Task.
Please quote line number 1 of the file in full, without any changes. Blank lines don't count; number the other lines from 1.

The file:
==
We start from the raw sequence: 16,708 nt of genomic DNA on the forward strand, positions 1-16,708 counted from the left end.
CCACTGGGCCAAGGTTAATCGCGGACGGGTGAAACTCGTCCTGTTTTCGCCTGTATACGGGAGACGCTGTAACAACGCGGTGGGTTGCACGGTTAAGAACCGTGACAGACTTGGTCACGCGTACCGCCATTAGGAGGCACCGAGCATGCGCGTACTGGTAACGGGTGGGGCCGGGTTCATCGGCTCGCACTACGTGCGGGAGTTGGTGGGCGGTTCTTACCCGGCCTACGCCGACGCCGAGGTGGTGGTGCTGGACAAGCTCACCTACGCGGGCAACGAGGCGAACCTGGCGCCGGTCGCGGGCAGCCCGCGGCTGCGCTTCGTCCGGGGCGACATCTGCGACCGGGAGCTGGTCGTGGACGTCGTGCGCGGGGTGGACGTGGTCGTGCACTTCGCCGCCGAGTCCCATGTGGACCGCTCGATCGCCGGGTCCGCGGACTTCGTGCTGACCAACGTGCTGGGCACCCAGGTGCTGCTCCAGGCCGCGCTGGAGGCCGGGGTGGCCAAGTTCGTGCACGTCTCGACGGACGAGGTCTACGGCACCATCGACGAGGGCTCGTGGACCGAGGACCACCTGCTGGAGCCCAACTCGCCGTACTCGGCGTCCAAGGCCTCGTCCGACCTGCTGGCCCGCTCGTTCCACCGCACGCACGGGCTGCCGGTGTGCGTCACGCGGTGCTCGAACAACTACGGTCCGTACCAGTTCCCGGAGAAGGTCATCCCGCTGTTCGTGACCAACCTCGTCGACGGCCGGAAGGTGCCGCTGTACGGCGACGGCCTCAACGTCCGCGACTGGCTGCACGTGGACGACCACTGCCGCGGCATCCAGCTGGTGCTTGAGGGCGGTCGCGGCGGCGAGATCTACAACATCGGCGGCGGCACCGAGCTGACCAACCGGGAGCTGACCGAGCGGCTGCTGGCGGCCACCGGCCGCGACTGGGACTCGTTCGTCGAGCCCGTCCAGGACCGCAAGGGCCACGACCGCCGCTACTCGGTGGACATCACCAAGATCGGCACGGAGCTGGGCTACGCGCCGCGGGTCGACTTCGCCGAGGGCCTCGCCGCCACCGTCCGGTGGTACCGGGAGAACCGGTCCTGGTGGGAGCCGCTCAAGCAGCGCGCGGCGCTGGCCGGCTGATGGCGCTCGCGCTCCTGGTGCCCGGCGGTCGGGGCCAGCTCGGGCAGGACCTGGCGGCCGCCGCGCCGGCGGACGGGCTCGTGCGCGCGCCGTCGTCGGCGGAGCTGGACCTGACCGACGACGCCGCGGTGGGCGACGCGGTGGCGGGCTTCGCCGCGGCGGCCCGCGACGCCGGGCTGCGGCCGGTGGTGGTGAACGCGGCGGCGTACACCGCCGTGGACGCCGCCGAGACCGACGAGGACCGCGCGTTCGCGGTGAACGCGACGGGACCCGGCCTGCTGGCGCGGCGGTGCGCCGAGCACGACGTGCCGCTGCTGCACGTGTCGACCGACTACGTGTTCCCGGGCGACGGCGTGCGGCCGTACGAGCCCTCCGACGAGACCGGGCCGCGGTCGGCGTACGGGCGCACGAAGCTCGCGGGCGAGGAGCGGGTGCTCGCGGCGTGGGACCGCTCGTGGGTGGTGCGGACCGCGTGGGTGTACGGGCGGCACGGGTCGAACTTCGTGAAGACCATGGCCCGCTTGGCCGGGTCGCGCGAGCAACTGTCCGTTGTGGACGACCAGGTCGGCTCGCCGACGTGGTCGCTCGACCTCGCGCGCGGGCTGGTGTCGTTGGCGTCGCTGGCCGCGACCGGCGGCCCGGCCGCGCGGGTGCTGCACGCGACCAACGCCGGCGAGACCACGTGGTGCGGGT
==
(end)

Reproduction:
We start from the raw sequence: 16,708 nt of genomic DNA on the forward strand, positions 1-16,708 counted from the left end.